It doesn't help that marketplaces are crowded with poor quality stuff, clones, and general shovelware either.

    Your best bet of earning money on game design is starting your own company, and offer small promotional games as part of campaigns to various companies in your area for the exposure.

    If your local Car Dealer pays you (per hour) to make a small funny promotional game for their campaign to host on their site, you would make way more than doing the exact same game and uploading it to a market place.

    Apart from making a good, nice looking game, that's fun to play... Unlelss you really know how to market your game and build a buzz, you've gotta be pretty lucky to earn money on your creations. First of all people need to find it, they need to like what they see, they need to try it, they need to buy it, and they need to actually enjoy your game, and recommend it to other people.

    There's nothing wrong with building games as a hobby. There's lots of bands that play music together as a hobby, with an occasional gig at the local pub, for free beer.

    I don't earn any money on my games, or have even released any, but I earn money using construct anyway, as it's part of my job to sometimes do so quick prototypes, or some cool interactive stuff for clients.

    Games are my hobby and I love fiddling around in construct, but I could say that my daytime job sometimes ask me to use construct... which is pretty cool... so you could say I still get payed to use it.

    An example: Of something I played around with lately for one client.

    tunepunk.com/crm

    These kind of simple things clients usually love.....interactive site elements. Construct can be used to make more than just games ya know ;)

    tunepunk.com/cal2

    A client wanted a funny app to promote a new feature, so I prototyped this for them, and their Devs created the app according to my design prototype.

    -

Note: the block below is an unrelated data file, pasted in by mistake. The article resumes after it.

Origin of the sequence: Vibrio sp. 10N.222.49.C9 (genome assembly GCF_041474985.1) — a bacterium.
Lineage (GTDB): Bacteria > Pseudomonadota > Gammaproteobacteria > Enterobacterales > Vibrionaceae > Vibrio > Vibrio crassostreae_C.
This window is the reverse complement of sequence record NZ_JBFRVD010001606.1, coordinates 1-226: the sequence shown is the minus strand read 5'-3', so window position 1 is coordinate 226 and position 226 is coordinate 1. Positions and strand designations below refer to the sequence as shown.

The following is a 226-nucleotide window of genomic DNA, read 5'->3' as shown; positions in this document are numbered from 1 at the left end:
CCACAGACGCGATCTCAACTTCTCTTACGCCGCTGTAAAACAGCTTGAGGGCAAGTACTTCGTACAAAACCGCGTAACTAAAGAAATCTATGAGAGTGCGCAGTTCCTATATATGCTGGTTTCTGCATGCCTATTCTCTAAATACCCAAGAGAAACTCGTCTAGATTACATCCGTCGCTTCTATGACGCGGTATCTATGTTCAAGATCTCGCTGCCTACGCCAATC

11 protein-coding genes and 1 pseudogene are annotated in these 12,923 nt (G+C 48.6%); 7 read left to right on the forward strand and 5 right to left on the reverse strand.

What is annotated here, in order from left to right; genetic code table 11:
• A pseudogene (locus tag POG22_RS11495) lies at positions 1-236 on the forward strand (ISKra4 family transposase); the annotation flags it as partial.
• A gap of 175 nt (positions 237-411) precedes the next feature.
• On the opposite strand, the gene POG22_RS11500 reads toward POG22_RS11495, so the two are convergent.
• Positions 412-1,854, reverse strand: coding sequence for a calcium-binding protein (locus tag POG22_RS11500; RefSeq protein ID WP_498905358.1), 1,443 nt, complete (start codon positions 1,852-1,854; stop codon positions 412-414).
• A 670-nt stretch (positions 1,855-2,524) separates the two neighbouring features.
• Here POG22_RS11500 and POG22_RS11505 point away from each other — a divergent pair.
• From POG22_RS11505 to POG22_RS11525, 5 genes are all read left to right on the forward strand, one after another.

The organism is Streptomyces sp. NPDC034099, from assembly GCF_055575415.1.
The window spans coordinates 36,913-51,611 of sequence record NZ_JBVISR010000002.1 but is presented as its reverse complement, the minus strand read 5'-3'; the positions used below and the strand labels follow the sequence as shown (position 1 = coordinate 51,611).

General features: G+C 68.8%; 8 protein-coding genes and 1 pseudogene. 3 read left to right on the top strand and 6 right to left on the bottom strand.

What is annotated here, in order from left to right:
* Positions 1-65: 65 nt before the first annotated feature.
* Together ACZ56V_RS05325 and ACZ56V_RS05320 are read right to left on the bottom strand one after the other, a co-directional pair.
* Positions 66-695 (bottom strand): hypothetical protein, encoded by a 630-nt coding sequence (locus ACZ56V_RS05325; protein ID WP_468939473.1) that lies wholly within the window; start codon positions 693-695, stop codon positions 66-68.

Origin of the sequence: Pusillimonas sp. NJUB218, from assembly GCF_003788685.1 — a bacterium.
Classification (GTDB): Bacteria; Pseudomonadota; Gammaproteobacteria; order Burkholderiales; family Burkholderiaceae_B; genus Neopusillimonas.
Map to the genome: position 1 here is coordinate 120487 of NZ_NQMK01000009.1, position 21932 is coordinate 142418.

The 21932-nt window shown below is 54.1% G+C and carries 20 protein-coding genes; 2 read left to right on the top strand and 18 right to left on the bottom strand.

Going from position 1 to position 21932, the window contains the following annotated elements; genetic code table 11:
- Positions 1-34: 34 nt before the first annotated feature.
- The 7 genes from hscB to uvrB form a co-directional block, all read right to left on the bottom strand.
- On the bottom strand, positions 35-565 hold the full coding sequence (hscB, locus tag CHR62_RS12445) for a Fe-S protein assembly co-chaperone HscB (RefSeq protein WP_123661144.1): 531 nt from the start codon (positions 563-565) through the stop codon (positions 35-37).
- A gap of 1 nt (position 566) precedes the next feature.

Anyway what I wanna say that there's a lot more ways to earn money using construct than making games and uploading them to marketplaces. I get payed to do small little things like those...

  • For me I often have some technology I want to learn that's tangentially related to work (I'm a software developer), however I can't justify the time to learn whilst I'm at work, and don't want to work on something work related when I get home. Sorry for overuse of the word "work" there but, fundamentally, outside of my job I find fiddling with data a lot less compelling than making objects fly around the screen and blow up.

    So generally it's as a way to motivate myself to learn something that otherwise I might not bother to do. Examples:

    - JavaScript

    - node.js

    - MongoDB

    - Azure

    - three.js

    - WebGL

    And the list goes on.

    I really like old arcade games so I tend to find it quite fun to build my own versions of them, which I usually add my own twist to. But still, I quite like the aesthetic of older games like Defender, Stargate, Space Invaders, Galaga, and of course the vector games like Star Castle, Asteroids, Battlezone (and Star Wars - who could forget that one?), so I tend to go in that direction with the games I create. Still, I do tend to modernise in the sense of wanting very fluid controls and a more forgiving difficulty curve.

    Anyway, the point is that doing this has motivated me to learn some technologies where otherwise I might not have bothered, because I'm often happy to work on this stuff when I'm tired/fed up/am unmotivated to do any "real" work.